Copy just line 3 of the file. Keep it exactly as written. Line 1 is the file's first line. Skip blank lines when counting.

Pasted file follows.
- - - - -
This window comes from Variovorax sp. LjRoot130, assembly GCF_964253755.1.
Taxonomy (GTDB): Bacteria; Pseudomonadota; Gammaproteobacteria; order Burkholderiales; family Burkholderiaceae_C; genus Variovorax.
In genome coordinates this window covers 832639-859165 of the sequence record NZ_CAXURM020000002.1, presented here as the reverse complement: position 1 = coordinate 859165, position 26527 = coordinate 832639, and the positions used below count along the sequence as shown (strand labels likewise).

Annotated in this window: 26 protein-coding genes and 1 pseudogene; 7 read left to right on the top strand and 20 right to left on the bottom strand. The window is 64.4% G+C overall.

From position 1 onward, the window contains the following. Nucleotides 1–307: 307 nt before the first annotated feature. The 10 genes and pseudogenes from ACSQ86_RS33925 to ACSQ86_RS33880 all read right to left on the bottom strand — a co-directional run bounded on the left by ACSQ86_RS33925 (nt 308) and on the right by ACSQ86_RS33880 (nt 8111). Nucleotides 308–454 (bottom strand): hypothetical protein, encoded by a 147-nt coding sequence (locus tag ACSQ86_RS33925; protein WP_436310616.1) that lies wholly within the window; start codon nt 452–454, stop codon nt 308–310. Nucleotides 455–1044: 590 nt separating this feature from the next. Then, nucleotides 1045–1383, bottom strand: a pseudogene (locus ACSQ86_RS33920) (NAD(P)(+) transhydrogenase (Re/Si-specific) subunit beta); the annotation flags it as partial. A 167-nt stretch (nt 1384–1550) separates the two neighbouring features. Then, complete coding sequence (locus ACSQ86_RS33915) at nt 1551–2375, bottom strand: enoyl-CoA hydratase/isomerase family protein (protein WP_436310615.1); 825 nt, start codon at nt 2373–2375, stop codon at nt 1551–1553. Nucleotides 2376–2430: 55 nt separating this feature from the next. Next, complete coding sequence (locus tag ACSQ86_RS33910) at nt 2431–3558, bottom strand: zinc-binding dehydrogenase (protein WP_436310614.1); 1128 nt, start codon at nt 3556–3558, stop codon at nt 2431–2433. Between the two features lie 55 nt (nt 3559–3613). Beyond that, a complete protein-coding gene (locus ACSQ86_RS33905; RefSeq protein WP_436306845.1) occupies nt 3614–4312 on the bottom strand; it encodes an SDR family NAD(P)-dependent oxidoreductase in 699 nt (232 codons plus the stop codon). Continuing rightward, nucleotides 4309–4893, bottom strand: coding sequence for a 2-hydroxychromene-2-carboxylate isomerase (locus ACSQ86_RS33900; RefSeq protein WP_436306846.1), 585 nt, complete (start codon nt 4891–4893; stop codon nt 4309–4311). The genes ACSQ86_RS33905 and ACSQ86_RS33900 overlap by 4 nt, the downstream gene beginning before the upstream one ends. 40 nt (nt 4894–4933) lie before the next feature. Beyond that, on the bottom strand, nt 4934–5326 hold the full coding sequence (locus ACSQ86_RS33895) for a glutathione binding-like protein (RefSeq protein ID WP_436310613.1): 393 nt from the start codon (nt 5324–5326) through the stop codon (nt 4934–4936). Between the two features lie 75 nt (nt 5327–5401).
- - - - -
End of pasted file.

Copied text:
In genome coordinates this window covers 832639-859165 of the sequence record NZ_CAXURM020000002.1, presented here as the reverse complement: position 1 = coordinate 859165, position 26527 = coordinate 832639, and the positions used below count along the sequence as shown (strand labels likewise).